Recommended ReadingWhy the Chinese Market is a Crystal Ball Showing us the Future of LuxuryBy Daniel Langer, Brand Contributor
thumbnail
Panel II: The New Landscape of Luxury, moderated by James Eron, Partner of Kung Fu Data, joined by Charlie Gu, Founder of Kollective Influence, Noah Wunsch, Senior Vice-President, Global Head of eCommerce, Sotheby’s, Emma Chiu, Creative Innovation Director, Wunderman Thompson Intelligence, and Michael Rock, Founder of 2x4. Photo: Ruonan Zheng

Panel II: The New Landscape of Luxury, moderated by James Eron, Partner of Kung Fu Data, joined by Charlie Gu, Founder of Kollective Influence, Noah Wunsch, Senior Vice-President, Global Head of eCommerce, Sotheby’s, Emma Chiu, Creative Innovation Director, Wunderman Thompson Intelligence, and Michael Rock, Founder of 2×4. Photo: Ruonan Zheng

Panel 2 — The New Landscape of Luxury

The key for luxury brands is to create a symbiotic relationship between online and offline platforms.

“Create a seamless way of speaking [to consumers], online, offline, it should just be transcendent.” —Emma Chiu, Creative Innovation Director, Wunderman Thompson Intelligence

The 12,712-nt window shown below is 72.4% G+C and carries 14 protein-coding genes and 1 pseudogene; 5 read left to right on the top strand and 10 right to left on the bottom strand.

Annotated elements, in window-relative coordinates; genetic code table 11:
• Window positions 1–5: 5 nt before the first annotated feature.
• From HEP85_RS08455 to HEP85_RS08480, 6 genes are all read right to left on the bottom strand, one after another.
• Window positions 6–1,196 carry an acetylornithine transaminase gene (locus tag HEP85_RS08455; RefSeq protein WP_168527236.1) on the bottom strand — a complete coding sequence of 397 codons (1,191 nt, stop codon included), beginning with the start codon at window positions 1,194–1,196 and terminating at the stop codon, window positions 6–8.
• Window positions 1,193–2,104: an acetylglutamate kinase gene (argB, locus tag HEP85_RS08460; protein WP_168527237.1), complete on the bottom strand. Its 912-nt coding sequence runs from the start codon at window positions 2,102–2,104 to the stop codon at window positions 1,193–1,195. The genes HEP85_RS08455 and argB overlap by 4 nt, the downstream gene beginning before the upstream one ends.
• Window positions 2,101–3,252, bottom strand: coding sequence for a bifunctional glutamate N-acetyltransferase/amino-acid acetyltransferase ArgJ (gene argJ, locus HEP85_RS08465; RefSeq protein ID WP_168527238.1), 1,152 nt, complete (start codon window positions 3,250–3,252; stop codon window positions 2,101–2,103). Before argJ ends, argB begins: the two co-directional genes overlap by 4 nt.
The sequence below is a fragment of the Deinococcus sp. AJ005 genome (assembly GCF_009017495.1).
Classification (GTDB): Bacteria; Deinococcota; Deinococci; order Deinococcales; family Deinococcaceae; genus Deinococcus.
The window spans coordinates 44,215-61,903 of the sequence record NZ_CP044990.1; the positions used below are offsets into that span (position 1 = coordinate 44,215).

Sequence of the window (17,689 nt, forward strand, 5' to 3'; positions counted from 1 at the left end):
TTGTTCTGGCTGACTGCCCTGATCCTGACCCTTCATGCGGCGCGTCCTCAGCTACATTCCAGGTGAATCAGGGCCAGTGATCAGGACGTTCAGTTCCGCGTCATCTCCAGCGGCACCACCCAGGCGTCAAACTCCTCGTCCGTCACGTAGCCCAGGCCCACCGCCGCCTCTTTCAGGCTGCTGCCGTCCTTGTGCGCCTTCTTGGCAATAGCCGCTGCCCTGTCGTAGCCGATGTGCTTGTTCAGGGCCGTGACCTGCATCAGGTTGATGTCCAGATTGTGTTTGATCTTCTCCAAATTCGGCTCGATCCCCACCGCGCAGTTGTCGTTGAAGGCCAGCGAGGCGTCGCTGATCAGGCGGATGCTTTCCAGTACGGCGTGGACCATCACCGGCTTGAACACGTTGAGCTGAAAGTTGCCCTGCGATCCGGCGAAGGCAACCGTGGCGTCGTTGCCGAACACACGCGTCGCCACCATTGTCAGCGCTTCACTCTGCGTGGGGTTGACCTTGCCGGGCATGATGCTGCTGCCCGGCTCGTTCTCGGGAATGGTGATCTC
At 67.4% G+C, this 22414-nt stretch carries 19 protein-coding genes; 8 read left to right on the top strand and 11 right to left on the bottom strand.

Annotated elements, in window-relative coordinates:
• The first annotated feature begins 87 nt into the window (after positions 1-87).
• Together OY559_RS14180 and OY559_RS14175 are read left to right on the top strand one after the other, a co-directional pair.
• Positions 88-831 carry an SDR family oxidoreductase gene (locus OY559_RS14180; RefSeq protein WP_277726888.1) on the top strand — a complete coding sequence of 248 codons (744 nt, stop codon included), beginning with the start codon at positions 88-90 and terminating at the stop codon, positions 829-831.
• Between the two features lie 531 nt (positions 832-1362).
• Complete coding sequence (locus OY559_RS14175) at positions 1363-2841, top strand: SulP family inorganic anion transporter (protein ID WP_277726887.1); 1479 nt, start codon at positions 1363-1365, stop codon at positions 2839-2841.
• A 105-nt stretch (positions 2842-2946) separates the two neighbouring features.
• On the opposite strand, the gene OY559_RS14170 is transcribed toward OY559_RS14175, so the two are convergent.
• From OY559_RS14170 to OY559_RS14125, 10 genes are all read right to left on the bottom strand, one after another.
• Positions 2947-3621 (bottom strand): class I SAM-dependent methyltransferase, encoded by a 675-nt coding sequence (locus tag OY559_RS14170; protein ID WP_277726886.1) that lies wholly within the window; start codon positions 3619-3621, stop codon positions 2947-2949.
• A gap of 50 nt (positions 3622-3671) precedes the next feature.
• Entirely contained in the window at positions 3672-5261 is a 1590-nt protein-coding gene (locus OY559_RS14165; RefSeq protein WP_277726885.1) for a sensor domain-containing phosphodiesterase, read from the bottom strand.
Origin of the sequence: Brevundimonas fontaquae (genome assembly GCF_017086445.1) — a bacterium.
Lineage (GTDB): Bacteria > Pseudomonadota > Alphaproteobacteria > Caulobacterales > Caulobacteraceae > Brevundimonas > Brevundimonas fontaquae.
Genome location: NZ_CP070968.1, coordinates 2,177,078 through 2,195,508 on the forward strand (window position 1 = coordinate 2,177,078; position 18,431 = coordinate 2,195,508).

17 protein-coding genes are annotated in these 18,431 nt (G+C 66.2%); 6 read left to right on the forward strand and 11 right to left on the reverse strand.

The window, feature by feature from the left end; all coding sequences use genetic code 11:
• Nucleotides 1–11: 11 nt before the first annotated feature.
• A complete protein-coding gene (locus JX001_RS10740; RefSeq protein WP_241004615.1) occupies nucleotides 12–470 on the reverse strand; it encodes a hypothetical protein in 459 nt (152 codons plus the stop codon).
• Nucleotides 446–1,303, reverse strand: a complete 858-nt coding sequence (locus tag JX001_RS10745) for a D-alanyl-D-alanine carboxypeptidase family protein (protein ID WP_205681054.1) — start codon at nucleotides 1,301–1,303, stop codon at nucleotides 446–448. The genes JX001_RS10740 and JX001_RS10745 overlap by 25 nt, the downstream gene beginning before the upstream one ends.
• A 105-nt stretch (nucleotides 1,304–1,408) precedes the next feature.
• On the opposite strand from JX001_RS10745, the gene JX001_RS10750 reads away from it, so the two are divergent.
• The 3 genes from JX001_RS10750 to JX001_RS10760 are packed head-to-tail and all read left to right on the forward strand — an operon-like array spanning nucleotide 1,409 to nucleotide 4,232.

“What we are starting to see in e-commerce is a move to minimalism, in what is being labeled rightly or wrongly, the Instagram aesthetic. Increasingly, the UI & UX [User Experience Design and User Interface Design] is incredibly simple.” —Noah Wunsch, Senior Vice-President, Global Head of eCommerce, Sotheby’s

Recommended ReadingBrands Shouldn’t Ignore the Influence of Instagram in ChinaBy Gregory Cole and Chen Liang, Brand Contributor
thumbnail
Panel III: Licensed Collaborations with Western Luxury Brands, moderated by Steven Ekstract, Brand Director, UBM’s Global Licensing Group, joined by David Stark, Founder and President, Artestar and Adina Avery-Grossman, partner, Brandgenuity. Photo: Ruonan Zheng

Panel III: Licensed Collaborations with Western Luxury Brands, moderated by Steven Ekstract, Brand Director, UBM’s Global Licensing Group, joined by David Stark, Founder and President, Artestar and Adina Avery-Grossman, partner, Brandgenuity. Photo: Ruonan Zheng

Panel 3 — Licensed Collaborations with Western Luxury Brands

Twenty years ago, licensed collaborations were a rarity; today they offer a myriad of opportunities for luxury brands to express themselves.

“Europe was a big market for us 20 years ago, the U.S. has grown a great deal. [Now] everything is in China…. We have done three campaigns with them [Coach x Keith Haring] first campaign was an outlet campaign, first three months 30 million dollars in retail sales, 70 percent, 80 percent of the sales [were in] China.” —David Stark, Founder and President, Artestar.

“Great brands see licensing as a part of their marketing mix…  it’s not just about the product you make, if [liking] the brand is an emotional connection, if the brand is a relationship with the consumer, how far can that relationship go?” —Adina Avery-Grossman, Managing Director at Brandgenuity

Categories

Events